by Chris Douglas
I use to really enjoy Wiz Khalifa’s mixtapes. Certain tracks on Kush & OJ, Taylor Allerdice and even Cabin Fever are some of my favorite hip-hop songs. At first, I felt enticed by Khalifa’s seemingly effortless stoner bravado. I use to enjoy listening to Wiz rap about getting with plenty of girls (primarily my own), smoking more weed than I have seen in my life, and drinking excessive amounts of Bombay Sapphire. However, in more recent years I have grown out of this type of music, or at least Wiz’s brand of said music.
Wiz Khalifa’s new mixtape 28 Grams is a lyrically uninspiring ode to “trap music.” Over the lengthy 28 song tape, I found my self being constantly underwhelmed by Wiz’s vocal performances. His kind of new shouting flow and the abundant amount of corny autotune singing are things that in fact disinterest me, and even distract me from the excellent production on the project. If you can make it all they way through Wiz’s remixes of “Up Down” by T-Pain and “Man of The Year” by ScHoolboy Q, I take my hat off to you; I find them to be almost unlistenable. I guess what I’m trying to say is that I want and deserve better from Wiz. Over the course of the past 4 years, Wiz has gotten married, and had a child, but we hear no mention of this in his music. He has not progressed lyrical, nor conceptually. It is simply more of the same, just at a lower level. As a fan, I want to grow and change with an artist. I’m no longer the high-schooler wearing Chuck Taylor sneakers and camo cargo shorts that I was once was when I loved Wiz Khalifa’s music. In short, I have changed but he has not.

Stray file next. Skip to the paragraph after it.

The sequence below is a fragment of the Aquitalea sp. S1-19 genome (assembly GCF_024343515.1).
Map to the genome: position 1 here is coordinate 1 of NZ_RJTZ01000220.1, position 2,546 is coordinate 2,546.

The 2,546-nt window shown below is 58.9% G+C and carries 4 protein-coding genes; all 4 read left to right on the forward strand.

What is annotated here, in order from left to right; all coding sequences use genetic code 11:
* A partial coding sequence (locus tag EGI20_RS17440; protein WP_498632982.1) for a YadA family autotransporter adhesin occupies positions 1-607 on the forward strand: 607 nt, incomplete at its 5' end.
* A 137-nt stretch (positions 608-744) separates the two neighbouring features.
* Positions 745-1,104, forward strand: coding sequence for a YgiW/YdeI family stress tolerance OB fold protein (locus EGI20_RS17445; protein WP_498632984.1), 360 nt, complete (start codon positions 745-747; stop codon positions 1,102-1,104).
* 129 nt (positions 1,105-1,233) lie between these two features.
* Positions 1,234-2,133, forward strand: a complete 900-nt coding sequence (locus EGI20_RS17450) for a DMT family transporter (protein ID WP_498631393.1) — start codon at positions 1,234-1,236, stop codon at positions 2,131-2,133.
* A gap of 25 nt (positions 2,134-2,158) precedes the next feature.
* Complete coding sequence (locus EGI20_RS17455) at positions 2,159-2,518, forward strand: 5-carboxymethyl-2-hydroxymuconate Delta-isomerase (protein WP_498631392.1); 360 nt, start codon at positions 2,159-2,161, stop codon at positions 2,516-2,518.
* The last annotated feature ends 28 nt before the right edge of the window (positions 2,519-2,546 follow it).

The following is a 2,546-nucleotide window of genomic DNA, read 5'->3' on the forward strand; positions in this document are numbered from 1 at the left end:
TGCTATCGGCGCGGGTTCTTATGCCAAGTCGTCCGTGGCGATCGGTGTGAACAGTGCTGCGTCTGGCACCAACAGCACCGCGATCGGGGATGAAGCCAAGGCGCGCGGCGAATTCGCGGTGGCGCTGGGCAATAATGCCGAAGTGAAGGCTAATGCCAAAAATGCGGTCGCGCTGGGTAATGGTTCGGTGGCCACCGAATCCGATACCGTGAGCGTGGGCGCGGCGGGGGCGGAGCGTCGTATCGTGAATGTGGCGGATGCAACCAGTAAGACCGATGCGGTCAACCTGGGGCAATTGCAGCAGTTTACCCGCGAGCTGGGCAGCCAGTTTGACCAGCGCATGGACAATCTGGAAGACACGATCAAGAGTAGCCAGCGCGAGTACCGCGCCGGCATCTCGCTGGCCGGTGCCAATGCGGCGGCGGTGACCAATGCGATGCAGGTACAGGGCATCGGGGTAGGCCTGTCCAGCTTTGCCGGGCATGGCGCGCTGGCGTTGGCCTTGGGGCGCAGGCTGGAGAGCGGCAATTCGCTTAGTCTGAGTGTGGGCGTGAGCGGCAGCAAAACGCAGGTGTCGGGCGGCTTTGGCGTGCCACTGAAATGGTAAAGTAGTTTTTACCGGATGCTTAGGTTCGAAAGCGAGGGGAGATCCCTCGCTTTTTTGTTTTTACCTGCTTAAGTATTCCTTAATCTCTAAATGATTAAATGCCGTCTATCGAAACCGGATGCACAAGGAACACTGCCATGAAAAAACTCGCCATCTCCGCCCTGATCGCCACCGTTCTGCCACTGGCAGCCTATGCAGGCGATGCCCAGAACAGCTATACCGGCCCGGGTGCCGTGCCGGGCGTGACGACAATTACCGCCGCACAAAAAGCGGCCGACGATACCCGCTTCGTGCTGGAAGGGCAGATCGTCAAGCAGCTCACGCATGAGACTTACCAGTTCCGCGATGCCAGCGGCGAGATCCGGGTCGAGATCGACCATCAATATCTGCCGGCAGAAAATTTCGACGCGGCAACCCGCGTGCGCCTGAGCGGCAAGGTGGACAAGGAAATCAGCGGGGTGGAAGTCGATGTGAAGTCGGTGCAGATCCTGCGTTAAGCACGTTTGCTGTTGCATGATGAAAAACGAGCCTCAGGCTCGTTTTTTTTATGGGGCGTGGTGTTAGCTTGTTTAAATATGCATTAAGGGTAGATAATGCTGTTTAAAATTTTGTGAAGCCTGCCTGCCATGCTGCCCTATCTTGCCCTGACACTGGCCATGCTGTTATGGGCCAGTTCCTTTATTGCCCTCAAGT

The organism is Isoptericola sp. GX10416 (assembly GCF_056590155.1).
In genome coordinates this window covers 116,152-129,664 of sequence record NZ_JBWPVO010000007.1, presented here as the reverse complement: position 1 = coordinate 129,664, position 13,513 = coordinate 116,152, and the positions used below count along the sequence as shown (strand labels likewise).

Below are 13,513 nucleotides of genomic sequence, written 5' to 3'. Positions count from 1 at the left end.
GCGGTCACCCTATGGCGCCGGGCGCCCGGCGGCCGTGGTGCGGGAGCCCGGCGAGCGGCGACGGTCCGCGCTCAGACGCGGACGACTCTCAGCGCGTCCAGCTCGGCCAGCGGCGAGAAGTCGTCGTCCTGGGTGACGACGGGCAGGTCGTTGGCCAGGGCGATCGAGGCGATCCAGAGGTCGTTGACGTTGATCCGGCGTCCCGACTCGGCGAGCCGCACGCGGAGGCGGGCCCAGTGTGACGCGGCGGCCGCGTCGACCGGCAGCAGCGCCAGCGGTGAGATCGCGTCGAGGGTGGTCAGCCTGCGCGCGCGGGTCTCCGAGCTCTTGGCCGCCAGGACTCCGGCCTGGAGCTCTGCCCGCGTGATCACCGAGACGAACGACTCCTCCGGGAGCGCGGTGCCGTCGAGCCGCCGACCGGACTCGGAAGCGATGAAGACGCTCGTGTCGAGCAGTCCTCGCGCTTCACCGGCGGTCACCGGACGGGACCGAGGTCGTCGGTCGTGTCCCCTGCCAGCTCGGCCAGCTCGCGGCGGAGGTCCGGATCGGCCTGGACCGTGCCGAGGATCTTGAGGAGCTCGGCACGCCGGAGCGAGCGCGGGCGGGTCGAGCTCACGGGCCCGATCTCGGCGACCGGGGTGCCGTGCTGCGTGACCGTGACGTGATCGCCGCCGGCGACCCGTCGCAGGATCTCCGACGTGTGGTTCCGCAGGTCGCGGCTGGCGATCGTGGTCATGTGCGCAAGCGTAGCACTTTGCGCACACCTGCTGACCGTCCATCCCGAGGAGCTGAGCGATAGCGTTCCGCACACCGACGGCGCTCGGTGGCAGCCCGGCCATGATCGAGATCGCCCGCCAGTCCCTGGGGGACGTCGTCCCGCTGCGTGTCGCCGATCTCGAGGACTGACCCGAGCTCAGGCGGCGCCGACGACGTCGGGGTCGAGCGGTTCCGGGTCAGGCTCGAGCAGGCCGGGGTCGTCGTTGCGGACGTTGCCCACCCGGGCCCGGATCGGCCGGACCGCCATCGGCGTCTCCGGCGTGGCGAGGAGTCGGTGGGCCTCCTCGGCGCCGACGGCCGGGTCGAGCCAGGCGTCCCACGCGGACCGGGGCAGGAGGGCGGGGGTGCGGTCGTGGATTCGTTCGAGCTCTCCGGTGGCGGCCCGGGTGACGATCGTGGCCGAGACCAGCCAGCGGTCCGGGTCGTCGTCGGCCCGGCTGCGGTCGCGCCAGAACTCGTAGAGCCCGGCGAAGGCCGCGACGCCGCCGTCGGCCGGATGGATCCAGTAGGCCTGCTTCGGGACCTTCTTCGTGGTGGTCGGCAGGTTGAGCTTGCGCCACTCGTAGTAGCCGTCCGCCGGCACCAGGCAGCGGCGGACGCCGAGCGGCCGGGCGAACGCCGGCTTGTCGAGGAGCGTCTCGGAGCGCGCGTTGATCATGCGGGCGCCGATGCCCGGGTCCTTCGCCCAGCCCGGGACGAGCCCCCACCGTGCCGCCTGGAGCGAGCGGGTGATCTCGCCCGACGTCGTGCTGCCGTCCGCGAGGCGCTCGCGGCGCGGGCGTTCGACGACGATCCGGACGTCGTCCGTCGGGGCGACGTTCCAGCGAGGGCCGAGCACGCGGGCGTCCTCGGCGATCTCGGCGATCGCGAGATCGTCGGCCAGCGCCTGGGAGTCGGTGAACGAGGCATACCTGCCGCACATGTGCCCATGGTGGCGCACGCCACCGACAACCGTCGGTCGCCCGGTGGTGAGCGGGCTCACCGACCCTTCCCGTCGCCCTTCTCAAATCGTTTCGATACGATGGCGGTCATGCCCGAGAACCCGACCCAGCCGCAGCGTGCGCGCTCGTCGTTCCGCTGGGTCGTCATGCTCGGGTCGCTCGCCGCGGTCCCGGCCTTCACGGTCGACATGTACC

Now, I don’t want this article to come off as some condescending review claiming that if there is no substance to music it is therefore terrible. I feel there is a time and place for music that one can simply turn their brain off to. However, to be blunt, I don’t think there is every a place for most of the songs off 28 Grams. I find them to be forced imitations of genre that Wiz is trying to recreate.